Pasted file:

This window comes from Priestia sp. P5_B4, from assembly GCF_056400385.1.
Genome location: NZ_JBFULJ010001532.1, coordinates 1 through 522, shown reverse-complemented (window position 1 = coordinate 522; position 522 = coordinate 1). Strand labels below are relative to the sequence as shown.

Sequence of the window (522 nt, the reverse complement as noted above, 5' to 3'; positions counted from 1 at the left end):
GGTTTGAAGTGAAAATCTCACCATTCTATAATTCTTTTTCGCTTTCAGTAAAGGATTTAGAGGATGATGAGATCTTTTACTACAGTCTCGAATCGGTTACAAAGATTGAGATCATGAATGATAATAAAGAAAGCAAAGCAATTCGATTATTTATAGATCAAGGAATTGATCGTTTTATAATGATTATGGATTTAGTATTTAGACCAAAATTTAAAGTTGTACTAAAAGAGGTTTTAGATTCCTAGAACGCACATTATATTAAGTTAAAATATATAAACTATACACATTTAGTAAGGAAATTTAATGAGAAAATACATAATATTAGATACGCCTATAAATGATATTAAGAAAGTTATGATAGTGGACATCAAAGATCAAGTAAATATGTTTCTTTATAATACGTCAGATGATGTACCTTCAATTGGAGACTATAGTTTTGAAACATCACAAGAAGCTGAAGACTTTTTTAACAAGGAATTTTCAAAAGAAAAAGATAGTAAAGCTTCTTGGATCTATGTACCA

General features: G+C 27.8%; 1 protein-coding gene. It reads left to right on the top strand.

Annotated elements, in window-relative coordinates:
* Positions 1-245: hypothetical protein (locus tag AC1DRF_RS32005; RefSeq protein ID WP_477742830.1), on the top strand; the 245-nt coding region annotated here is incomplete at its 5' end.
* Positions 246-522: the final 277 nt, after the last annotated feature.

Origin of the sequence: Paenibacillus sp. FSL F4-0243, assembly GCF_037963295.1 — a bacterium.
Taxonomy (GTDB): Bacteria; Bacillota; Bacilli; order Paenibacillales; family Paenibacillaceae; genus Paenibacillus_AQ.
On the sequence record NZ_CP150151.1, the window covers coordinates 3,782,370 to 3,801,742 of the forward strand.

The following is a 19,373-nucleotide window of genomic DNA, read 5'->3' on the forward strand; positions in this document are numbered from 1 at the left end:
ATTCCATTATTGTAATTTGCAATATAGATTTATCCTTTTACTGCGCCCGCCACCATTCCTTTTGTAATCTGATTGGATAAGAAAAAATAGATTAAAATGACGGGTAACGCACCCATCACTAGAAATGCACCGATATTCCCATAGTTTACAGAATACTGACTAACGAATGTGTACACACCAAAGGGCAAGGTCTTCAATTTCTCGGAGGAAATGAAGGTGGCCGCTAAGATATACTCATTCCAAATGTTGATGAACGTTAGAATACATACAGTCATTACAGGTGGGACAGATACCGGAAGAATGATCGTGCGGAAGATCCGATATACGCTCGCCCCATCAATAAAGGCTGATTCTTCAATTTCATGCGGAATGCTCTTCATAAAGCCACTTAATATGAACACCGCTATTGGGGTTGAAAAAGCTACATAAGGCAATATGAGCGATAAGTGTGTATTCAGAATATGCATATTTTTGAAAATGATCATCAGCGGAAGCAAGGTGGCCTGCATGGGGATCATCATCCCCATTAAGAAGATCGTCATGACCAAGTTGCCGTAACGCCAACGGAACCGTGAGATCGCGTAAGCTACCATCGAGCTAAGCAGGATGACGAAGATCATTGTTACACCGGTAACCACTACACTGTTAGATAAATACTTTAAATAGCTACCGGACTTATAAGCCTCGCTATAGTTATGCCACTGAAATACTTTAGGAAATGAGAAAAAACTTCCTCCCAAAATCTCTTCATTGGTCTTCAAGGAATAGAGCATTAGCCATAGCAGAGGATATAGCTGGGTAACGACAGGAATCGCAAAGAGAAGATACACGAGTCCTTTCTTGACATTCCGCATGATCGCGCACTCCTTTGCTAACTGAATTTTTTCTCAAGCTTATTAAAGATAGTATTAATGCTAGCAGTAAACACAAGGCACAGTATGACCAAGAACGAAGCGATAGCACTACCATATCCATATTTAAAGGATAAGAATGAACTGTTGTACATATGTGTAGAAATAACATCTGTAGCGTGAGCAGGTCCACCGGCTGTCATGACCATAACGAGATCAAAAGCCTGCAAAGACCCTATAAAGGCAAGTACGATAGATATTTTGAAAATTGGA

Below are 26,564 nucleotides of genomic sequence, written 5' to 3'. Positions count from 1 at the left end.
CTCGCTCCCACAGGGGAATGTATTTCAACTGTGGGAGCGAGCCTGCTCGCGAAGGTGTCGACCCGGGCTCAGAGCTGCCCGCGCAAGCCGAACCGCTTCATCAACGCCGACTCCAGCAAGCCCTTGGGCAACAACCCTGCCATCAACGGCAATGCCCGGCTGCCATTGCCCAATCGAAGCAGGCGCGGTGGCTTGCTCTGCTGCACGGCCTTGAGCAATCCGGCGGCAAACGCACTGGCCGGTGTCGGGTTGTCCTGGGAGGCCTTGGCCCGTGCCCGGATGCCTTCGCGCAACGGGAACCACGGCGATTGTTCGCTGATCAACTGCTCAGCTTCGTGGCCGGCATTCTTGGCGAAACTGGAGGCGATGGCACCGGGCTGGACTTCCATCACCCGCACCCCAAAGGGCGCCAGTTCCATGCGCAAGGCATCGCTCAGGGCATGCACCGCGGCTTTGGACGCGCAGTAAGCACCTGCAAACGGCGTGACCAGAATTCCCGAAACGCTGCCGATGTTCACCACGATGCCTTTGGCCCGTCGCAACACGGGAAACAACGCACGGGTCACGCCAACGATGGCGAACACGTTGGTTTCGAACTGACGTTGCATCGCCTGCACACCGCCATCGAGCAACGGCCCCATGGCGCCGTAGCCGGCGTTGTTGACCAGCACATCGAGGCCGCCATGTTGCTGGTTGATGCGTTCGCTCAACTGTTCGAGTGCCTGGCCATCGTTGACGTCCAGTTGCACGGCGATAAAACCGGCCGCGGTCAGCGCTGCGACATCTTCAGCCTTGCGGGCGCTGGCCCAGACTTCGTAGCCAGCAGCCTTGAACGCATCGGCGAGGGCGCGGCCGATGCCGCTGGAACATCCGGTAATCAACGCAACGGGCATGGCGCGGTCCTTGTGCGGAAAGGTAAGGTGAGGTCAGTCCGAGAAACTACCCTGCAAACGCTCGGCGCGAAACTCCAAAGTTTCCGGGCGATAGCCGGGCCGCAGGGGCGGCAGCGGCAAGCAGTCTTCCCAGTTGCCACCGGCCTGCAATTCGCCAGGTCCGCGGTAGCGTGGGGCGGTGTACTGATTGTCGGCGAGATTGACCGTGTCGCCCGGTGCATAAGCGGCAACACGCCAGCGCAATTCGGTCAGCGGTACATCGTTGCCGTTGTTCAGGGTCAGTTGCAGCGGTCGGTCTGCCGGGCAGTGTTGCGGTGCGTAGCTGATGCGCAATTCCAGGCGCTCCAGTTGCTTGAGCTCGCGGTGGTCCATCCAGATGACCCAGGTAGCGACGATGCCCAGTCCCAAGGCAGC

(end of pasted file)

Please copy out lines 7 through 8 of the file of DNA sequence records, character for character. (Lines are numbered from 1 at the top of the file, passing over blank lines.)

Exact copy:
* Positions 1-245: hypothetical protein (locus tag AC1DRF_RS32005; RefSeq protein ID WP_477742830.1), on the top strand; the 245-nt coding region annotated here is incomplete at its 5' end.
* Positions 246-522: the final 277 nt, after the last annotated feature.